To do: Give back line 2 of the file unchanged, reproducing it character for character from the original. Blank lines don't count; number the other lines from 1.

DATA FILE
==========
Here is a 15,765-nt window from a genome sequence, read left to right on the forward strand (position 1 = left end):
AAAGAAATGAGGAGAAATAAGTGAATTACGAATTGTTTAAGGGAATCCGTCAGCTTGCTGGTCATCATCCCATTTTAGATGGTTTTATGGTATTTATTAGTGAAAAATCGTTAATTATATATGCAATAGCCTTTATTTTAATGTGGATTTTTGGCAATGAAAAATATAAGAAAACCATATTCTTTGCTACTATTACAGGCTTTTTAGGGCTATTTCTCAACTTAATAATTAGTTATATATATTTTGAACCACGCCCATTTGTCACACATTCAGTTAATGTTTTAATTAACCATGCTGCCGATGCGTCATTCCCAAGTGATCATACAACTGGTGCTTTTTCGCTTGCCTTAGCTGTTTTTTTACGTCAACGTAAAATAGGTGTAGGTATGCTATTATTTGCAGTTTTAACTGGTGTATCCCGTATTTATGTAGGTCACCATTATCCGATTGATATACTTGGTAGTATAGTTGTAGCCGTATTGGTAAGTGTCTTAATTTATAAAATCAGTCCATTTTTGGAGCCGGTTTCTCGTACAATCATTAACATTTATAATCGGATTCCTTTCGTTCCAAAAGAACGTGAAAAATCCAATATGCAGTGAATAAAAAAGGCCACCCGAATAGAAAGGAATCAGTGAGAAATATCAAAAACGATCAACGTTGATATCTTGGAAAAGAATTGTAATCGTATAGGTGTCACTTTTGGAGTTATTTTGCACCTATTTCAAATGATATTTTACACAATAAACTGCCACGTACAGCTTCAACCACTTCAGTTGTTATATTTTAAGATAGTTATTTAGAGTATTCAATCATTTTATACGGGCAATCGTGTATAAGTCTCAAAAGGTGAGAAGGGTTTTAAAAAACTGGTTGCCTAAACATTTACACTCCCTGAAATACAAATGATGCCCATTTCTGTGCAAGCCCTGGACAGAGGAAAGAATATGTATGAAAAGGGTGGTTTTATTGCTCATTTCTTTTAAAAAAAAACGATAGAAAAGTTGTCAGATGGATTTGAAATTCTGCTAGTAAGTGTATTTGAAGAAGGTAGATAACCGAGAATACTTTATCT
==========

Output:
AAAGAAATGAGGAGAAATAAGTGAATTACGAATTGTTTAAGGGAATCCGTCAGCTTGCTGGTCATCATCCCATTTTAGATGGTTTTATGGTATTTATTAGTGAAAAATCGTTAATTATATATGCAATAGCCTTTATTTTAATGTGGATTTTTGGCAATGAAAAATATAAGAAAACCATATTCTTTGCTACTATTACAGGCTTTTTAGGGCTATTTCTCAACTTAATAATTAGTTATATATATTTTGAACCACGCCCATTTGTCACACATTCAGTTAATGTTTTAATTAACCATGCTGCCGATGCGTCATTCCCAAGTGATCATACAACTGGTGCTTTTTCGCTTGCCTTAGCTGTTTTTTTACGTCAACGTAAAATAGGTGTAGGTATGCTATTATTTGCAGTTTTAACTGGTGTATCCCGTATTTATGTAGGTCACCATTATCCGATTGATATACTTGGTAGTATAGTTGTAGCCGTATTGGTAAGTGTCTTAATTTATAAAATCAGTCCATTTTTGGAGCCGGTTTCTCGTACAATCATTAACATTTATAATCGGATTCCTTTCGTTCCAAAAGAACGTGAAAAATCCAATATGCAGTGAATAAAAAAGGCCACCCGAATAGAAAGGAATCAGTGAGAAATATCAAAAACGATCAACGTTGATATCTTGGAAAAGAATTGTAATCGTATAGGTGTCACTTTTGGAGTTATTTTGCACCTATTTCAAATGATATTTTACACAATAAACTGCCACGTACAGCTTCAACCACTTCAGTTGTTATATTTTAAGATAGTTATTTAGAGTATTCAATCATTTTATACGGGCAATCGTGTATAAGTCTCAAAAGGTGAGAAGGGTTTTAAAAAACTGGTTGCCTAAACATTTACACTCCCTGAAATACAAATGATGCCCATTTCTGTGCAAGCCCTGGACAGAGGAAAGAATATGTATGAAAAGGGTGGTTTTATTGCTCATTTCTTTTAAAAAAAAACGATAGAAAAGTTGTCAGATGGATTTGAAATTCTGCTAGTAAGTGTATTTGAAGAAGGTAGATAACCGAGAATACTTTATCT